helnwein archive

San Francisco Chronicle – December 26, 2004


by Steven Winn, Chronicle Arts and Culture Critic

Arts and culture
TOP 10
Gottfried Helnwein, "The Child" Palace of the Legion of Honor (July). In the first of two shows (the other at the Modernism Gallery in November), Helnwein's large format, photo-realist images of children of various demeanors boldly probed the subconscious. Innocence, sexuality, victimization and haunting self-possession surge and flicker in Helnwein's unnerving work.

Gottfried Helnwein : "The Child", works by Gottfried Helnwein
"The Child", works by Gottfried Helnwein 2004
one man show
San Francisco Fine Arts Museum
Palace of the Legion of Honor

Alvin Ailey American Dance Theater Zellerbach Hall (March). Opening night of the touring company's Cal Performances run overflowed with power and grace. Alonzo King's expansively beautiful "Heart Song" was the centerpiece of a rich, varied and propulsive program.

San Francisco Ballet, "Sylvia" Memorial Opera House (April). Choreographer Mark Morris revisited Delibes' neglected full-length tale of abduction and redemption in a splendidly shaped production. From forest to cave to glittering seaport, the story spanned emotional temperaments and choreographic styles in a soul-stirring fable.

Mahler Symphony No. 2 San Francisco Symphony, Davies Symphony Hall (June). It's happened again and again in the San Francisco Symphony's performances of the Mahler symphonies, a journey to the mountaintop led by an inspired Michael Tilson Thomas. None was more memorable than this transporting concert, with peerless vocal contributions by soloists and chorus.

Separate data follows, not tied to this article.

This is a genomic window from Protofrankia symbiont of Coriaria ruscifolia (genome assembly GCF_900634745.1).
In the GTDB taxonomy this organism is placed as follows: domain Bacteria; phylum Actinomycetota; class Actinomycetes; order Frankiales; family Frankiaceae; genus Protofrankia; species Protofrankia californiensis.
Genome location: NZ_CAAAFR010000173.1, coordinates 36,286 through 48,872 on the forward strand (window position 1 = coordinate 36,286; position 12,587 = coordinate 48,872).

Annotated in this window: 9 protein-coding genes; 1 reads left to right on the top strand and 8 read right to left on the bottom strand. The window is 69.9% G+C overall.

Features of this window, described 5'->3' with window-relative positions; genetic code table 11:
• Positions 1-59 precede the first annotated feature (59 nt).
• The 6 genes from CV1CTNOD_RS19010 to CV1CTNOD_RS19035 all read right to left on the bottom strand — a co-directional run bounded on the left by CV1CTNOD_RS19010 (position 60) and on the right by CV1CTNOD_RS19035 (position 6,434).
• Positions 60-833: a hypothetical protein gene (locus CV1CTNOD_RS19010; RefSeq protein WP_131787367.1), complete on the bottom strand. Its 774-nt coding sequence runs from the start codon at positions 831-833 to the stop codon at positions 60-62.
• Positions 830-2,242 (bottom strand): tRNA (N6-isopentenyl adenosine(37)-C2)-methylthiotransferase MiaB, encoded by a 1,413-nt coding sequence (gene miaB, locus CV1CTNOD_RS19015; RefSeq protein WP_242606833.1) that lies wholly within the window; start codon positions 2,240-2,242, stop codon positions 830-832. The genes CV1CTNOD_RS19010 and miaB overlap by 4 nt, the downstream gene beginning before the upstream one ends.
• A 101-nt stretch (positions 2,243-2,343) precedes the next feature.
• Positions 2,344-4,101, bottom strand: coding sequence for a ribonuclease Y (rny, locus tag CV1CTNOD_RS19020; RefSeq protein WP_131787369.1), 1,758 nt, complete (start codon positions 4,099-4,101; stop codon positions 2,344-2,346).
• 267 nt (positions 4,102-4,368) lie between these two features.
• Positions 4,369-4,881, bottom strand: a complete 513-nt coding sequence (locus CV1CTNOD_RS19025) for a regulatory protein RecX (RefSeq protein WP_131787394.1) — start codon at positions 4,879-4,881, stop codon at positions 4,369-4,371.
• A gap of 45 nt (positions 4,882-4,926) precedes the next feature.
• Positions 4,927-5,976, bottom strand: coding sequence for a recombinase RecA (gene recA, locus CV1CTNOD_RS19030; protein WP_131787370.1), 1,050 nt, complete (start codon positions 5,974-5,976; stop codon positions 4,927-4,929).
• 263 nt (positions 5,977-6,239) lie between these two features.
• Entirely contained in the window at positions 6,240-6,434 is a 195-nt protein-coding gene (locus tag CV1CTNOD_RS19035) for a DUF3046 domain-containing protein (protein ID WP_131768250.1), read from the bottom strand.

"Courtly Art of the Ancient Maya" Palace of the Legion of Honor (September). Jaunty stone gods, dainty ceramic ballplayers and swirling snakes come swarming to life in this dramatic exploration of Mayan life. More than a collection of fine objects, this ideally mounted show (through Jan. 2) conveys the amplitude of an entire culture -- its aspirations, fears and day-to-day toil and joy.

"The Secret in the Wings" Berkeley Repertory Theatre (September). In another of Mary Zimmerman's choice theatrical escapades, spooky and winsome fairy tales piled up in glorious profusion. The show took viewers to a delirious, frictionless realm of imagination and filled it with palpable, weirdly plausible delight.

Thomas Quasthoff and the San Francisco Symphony Davies Symphony Hall (September). The German bass-baritone made his Symphony debut in five Schubert songs that managed to express a good deal of what it means to be human. By turns giddy and gloomy, peevish and full of awe, Quasthoff found the telling pulse in every phrase.

Gyorgy Ligeti, "Le Grand Macabre" War Memorial Opera House (November). In this grand and goofy spectacle, the San Francisco Opera served up the year's most absorbing night of music theater. Superb direction and design brought out the dramatic values in this coy, potent fable about love, the end of the world, astronomy, the nature of fictional characters and more.

"Sideways" Bay Area theaters (November). Like the California wines it celebrates, director Alexander Payne's wonderful buddy film is heady, complex, ravishing in the moment and delightful to savor when it's through. Payne loves his characters enough to see them in three dimensions; they're funny, flawed, hapless, hopeful and never less than fully real.

Wesla Whitfield Empire Plush Room (December). In a 25th anniversary run, the great cabaret singer has never sounded better. A program of carefully chosen songs, subtly brilliant arrangements (by pianist Mike Greensill) and the singer's suave technique and expressive nuance made for an ideal musical toast to the passing of another love, another loss, another year.

E-mail Chronicle Arts and Culture Critic Steven Winn at swinn@sfchronicle.com.

26. December 2004 San Francisco Chronicle Steven Winn